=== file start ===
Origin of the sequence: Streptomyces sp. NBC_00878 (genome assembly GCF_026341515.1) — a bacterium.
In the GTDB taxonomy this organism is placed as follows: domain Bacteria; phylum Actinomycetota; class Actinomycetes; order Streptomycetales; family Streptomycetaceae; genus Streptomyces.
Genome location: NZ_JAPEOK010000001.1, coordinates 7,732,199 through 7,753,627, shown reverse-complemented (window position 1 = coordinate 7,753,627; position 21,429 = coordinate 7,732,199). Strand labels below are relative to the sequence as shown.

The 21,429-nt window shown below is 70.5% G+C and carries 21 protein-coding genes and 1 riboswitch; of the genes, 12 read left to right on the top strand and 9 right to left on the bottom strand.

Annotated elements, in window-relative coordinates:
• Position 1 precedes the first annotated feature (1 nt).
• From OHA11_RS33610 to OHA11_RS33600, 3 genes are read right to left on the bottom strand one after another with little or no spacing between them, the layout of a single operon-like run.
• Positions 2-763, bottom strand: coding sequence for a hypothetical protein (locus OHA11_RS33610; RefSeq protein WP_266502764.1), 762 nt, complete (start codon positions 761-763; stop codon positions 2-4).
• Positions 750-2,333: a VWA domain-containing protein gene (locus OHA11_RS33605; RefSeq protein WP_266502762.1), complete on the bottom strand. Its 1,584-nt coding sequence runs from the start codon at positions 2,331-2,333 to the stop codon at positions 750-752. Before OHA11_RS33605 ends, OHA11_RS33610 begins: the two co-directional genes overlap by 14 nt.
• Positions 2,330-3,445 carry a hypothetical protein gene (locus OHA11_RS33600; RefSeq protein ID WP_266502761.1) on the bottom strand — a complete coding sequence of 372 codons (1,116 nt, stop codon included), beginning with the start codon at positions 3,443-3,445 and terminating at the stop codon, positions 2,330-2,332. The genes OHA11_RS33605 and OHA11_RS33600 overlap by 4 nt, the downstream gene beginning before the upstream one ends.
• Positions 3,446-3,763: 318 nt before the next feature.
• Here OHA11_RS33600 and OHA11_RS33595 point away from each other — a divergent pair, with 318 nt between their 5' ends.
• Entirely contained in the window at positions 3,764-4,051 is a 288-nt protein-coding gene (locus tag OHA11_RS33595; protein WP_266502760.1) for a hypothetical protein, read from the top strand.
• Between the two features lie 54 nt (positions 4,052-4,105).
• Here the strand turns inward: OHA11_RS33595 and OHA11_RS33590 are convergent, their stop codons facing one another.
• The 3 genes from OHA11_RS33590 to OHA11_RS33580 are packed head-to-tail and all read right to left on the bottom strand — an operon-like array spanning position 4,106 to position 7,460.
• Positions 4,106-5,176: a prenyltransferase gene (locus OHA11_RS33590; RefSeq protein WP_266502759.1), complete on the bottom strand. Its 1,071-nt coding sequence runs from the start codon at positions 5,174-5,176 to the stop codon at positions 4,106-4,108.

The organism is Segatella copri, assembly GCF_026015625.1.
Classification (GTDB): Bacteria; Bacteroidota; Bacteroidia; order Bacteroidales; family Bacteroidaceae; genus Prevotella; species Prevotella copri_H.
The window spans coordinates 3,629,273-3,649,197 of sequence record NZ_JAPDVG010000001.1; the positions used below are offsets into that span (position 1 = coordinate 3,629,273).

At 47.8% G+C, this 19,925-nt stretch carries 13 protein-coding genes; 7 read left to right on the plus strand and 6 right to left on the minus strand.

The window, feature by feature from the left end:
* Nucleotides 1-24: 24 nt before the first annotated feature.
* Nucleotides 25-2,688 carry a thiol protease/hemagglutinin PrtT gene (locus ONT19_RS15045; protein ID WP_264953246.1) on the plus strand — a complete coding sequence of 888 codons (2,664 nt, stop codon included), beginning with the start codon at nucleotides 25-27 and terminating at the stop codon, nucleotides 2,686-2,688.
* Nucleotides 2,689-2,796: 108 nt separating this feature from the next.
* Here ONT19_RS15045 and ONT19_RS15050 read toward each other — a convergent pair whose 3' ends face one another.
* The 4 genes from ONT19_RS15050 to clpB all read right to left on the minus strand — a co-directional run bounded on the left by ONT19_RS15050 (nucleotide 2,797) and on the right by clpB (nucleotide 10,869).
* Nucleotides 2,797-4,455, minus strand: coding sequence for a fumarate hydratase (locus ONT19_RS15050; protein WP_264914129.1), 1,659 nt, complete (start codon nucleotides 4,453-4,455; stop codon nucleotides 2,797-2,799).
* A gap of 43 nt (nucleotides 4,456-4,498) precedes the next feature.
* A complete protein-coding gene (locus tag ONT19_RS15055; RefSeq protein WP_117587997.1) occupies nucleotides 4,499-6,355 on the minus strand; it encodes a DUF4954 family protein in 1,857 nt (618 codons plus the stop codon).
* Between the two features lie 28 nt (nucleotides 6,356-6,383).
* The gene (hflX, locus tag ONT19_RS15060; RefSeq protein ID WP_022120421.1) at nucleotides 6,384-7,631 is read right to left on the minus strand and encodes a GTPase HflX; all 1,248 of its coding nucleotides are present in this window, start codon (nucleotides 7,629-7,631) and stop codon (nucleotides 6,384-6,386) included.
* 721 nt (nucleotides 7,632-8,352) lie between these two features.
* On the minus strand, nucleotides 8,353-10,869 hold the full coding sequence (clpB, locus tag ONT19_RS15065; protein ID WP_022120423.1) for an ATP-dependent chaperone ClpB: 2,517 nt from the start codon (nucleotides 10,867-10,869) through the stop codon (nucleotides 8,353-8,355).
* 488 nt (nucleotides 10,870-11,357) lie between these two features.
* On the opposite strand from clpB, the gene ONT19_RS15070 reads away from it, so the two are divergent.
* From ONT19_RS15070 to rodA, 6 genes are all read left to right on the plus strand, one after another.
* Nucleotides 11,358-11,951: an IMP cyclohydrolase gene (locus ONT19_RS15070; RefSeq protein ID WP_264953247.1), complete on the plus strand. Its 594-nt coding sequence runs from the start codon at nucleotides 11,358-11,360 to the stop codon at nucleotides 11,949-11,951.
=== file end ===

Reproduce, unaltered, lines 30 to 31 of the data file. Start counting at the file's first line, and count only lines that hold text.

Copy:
* A complete protein-coding gene (locus tag ONT19_RS15055; RefSeq protein WP_117587997.1) occupies nucleotides 4,499-6,355 on the minus strand; it encodes a DUF4954 family protein in 1,857 nt (618 codons plus the stop codon).
* Between the two features lie 28 nt (nucleotides 6,356-6,383).